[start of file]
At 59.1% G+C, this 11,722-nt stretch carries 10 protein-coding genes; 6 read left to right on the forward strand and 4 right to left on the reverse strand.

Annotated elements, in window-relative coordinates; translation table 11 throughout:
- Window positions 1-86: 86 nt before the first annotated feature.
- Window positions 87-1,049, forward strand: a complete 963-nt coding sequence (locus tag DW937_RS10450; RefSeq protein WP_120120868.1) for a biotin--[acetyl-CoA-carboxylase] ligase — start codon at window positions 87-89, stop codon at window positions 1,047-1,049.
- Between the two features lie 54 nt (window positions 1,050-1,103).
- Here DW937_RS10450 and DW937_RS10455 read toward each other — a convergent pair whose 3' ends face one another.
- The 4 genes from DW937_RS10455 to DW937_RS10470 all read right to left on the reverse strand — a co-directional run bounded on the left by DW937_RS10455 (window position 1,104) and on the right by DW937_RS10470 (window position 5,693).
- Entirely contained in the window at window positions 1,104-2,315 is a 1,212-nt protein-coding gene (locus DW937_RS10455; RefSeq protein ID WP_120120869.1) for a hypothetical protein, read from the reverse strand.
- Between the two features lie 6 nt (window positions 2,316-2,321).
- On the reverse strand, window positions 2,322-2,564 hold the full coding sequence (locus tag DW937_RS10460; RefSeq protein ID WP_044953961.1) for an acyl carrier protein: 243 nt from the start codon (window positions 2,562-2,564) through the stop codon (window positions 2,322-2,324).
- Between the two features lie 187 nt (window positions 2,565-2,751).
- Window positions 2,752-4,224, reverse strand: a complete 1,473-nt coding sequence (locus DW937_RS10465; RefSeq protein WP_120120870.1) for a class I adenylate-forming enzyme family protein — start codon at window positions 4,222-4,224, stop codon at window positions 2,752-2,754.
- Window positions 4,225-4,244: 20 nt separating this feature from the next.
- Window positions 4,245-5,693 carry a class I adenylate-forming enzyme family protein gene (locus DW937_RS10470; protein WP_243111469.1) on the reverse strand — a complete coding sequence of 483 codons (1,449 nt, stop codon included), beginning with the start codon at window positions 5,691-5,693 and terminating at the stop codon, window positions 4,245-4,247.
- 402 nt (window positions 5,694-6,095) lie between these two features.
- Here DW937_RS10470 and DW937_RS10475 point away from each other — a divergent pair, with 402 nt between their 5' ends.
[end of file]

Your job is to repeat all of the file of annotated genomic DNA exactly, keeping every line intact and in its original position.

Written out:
At 59.1% G+C, this 11,722-nt stretch carries 10 protein-coding genes; 6 read left to right on the forward strand and 4 right to left on the reverse strand.

Annotated elements, in window-relative coordinates; translation table 11 throughout:
- Window positions 1-86: 86 nt before the first annotated feature.
- Window positions 87-1,049, forward strand: a complete 963-nt coding sequence (locus tag DW937_RS10450; RefSeq protein WP_120120868.1) for a biotin--[acetyl-CoA-carboxylase] ligase — start codon at window positions 87-89, stop codon at window positions 1,047-1,049.
- Between the two features lie 54 nt (window positions 1,050-1,103).
- Here DW937_RS10450 and DW937_RS10455 read toward each other — a convergent pair whose 3' ends face one another.
- The 4 genes from DW937_RS10455 to DW937_RS10470 all read right to left on the reverse strand — a co-directional run bounded on the left by DW937_RS10455 (window position 1,104) and on the right by DW937_RS10470 (window position 5,693).
- Entirely contained in the window at window positions 1,104-2,315 is a 1,212-nt protein-coding gene (locus DW937_RS10455; RefSeq protein ID WP_120120869.1) for a hypothetical protein, read from the reverse strand.
- Between the two features lie 6 nt (window positions 2,316-2,321).
- On the reverse strand, window positions 2,322-2,564 hold the full coding sequence (locus tag DW937_RS10460; RefSeq protein ID WP_044953961.1) for an acyl carrier protein: 243 nt from the start codon (window positions 2,562-2,564) through the stop codon (window positions 2,322-2,324).
- Between the two features lie 187 nt (window positions 2,565-2,751).
- Window positions 2,752-4,224, reverse strand: a complete 1,473-nt coding sequence (locus DW937_RS10465; RefSeq protein WP_120120870.1) for a class I adenylate-forming enzyme family protein — start codon at window positions 4,222-4,224, stop codon at window positions 2,752-2,754.
- Window positions 4,225-4,244: 20 nt separating this feature from the next.
- Window positions 4,245-5,693 carry a class I adenylate-forming enzyme family protein gene (locus DW937_RS10470; protein WP_243111469.1) on the reverse strand — a complete coding sequence of 483 codons (1,449 nt, stop codon included), beginning with the start codon at window positions 5,691-5,693 and terminating at the stop codon, window positions 4,245-4,247.
- 402 nt (window positions 5,694-6,095) lie between these two features.
- Here DW937_RS10470 and DW937_RS10475 point away from each other — a divergent pair, with 402 nt between their 5' ends.